The first solar park in Wales is expected to start converting sunlight into electricity later at the Rhosygilwen estate in Pembrokeshire. Dr Glen Peters, who owns the land and the nearby county mansion and art centre, has funded the project. Almost 10,000 solar panels have been imported from the United States and are placed in 12 lines in a six-acre field.
The £2.5m investment will be onstream three weeks before the UK government lowers the subsidy for large-scale solar energy investors. The site’s owner Western Solar still hopes to double its size. It is run by Dr Glen Peters who owns Rhosygilwen mansion and art centre with his family.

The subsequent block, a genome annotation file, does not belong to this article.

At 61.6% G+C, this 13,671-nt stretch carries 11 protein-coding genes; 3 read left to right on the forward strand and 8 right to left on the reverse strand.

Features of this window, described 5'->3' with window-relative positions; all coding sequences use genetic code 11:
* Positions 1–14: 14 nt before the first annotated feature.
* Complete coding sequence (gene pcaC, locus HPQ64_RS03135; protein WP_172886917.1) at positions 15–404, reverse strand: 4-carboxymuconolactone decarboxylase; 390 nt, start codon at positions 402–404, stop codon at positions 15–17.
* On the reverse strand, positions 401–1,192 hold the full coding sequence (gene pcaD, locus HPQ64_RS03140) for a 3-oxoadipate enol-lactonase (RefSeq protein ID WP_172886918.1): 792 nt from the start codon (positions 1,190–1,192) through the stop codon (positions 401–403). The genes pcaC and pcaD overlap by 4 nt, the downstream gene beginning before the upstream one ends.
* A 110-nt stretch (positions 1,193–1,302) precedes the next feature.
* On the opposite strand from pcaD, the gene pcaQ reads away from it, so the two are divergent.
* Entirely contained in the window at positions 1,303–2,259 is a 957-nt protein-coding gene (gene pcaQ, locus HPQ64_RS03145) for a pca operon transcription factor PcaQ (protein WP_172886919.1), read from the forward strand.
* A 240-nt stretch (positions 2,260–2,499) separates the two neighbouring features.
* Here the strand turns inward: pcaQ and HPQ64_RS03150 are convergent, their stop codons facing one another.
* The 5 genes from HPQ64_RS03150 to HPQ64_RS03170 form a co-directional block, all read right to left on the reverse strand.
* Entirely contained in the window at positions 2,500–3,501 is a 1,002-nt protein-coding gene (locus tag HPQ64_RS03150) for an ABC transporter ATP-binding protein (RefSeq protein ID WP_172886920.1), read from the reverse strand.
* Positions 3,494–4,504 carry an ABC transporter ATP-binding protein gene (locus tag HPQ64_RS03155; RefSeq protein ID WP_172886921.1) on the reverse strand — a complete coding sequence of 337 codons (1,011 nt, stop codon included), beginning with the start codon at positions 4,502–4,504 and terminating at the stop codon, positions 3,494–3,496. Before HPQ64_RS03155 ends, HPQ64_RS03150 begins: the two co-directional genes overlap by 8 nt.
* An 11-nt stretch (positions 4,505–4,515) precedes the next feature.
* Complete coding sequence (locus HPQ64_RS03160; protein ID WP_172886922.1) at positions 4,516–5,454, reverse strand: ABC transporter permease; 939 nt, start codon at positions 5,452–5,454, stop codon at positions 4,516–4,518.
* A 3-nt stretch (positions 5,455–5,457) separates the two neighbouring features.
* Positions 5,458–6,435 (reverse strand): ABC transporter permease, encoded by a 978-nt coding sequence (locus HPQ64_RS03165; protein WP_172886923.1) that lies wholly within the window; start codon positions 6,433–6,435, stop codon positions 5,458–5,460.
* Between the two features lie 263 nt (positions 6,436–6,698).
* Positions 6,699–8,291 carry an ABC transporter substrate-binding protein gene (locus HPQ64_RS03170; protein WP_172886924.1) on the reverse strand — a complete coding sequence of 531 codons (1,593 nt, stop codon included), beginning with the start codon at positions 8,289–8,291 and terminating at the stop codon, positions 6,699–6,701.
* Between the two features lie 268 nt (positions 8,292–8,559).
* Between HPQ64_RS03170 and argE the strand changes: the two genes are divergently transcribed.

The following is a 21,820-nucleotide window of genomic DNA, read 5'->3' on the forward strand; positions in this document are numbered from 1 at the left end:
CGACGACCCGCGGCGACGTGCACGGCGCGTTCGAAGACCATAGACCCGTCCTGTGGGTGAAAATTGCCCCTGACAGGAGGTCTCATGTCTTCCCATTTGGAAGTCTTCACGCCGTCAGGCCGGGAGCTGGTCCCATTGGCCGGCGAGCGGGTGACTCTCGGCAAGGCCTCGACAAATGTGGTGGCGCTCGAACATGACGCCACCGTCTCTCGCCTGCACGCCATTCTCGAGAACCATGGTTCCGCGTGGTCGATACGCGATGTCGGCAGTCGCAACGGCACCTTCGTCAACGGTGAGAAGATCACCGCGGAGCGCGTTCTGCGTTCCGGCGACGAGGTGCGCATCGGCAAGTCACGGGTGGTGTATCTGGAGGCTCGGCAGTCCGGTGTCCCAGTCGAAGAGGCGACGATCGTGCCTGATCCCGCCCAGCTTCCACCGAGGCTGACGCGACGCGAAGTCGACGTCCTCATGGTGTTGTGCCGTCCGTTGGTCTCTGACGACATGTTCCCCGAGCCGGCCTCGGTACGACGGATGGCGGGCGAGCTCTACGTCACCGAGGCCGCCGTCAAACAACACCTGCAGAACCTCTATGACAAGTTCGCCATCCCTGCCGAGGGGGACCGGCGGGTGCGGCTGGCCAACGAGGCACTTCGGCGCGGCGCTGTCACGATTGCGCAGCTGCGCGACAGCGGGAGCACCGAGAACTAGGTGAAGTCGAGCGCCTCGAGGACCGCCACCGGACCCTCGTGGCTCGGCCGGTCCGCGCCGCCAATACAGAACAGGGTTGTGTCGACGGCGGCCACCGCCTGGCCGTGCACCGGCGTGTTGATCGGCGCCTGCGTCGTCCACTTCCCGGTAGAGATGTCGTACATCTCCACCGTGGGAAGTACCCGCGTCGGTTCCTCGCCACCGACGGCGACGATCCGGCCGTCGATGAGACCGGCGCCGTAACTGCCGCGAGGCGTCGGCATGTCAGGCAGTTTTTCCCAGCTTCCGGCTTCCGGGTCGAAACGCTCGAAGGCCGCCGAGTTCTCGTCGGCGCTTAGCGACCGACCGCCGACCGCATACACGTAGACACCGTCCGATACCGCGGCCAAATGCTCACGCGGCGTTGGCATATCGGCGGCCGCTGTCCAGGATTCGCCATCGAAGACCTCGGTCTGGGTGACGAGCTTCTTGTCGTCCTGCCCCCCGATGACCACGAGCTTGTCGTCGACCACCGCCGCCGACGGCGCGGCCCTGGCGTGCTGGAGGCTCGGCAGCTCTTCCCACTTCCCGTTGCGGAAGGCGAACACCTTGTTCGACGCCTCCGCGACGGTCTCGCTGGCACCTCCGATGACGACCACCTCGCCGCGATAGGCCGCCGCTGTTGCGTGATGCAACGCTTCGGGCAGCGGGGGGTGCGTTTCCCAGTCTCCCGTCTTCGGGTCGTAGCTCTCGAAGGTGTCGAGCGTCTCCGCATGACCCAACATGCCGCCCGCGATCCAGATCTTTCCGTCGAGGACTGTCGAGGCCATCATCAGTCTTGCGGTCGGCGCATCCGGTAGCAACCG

He said: “There are 10,000 panels here. They are very cutting edge from the States. They are thin film, particularly suited to our climate here of largely cloudy skies.”
He has planning consent for a development twice the size but had to rethink his plans.
“There was no bank financing available. I then had to take a total act of faith and said ‘okay, we will halve the scheme, we will do one megawatt initially’ and I basically raided my pension fund.”
Other applications for three and five megawatt solar parks at Cynheidre and Ffos Las in west Wales are said to be still in planning. But while Rhosygilwen has beaten the government’s closing of a lucrative loophole, developers like Nigel Payne of Allied Renewables in Swansea are setting their sights lower. His company hopes to complete three 50 kilowatt solar parks, half the size of Rhosygilwen, by September.